And because he rarely showed a movie more than once, people crowded into the Cinémathèque on a regular basis out of fear they might miss something special.
Still, even without the subsidies, Langlois continued “rescuing” as many films as he could, the cost of which forced him to spend the final years of his life in abject poverty.
He died of a heart attack in January of 1977 – aged 62 - but not before receiving an Honorary Oscar from the Academy in 1974, for "his devotion to the art of film, his massive contributions in preserving its past and his unswerving faith in its future".
And during his run as head of the Cinémathèque, he played as many of them as he could, regardless of where the print was from or what condition it was in.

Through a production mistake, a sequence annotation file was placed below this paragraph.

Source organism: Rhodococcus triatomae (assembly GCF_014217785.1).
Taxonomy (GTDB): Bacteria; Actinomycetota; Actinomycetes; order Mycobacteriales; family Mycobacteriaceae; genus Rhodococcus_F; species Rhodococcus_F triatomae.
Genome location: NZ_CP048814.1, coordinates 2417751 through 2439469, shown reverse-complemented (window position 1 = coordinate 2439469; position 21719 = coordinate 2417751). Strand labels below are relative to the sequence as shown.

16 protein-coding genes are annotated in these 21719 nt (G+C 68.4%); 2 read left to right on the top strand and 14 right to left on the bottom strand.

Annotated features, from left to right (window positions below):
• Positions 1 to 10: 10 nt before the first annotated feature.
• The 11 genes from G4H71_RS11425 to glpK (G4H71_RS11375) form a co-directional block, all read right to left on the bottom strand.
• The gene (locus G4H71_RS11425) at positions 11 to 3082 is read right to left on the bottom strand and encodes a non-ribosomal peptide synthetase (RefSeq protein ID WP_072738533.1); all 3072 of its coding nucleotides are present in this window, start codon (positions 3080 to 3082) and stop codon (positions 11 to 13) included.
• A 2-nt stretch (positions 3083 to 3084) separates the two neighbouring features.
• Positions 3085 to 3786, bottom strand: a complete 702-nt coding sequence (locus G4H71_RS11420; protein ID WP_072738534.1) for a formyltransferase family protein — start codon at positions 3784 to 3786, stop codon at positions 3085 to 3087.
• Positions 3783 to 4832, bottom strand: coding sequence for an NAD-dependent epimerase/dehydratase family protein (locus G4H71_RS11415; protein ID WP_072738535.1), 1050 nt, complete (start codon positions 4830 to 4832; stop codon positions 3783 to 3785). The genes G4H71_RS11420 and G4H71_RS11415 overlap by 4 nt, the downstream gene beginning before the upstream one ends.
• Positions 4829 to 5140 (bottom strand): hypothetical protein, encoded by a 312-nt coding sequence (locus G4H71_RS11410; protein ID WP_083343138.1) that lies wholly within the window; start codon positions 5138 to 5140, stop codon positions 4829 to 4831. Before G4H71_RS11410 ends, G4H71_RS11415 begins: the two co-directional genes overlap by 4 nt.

“We saw tons of Italian films with no subtitles”, said Max Tessier, a filmmaker and historian who frequented the Cinémathèque during its heyday.
Like him, I had a DVD collection that was out of control, and featured many I had never seen (hell, I hadn’t even removed the shrink wrap from dozens of them). Well, one of the key revelations was that a number as seemingly large as 2,500 doesn’t scratch the surface of what’s out there for the taking.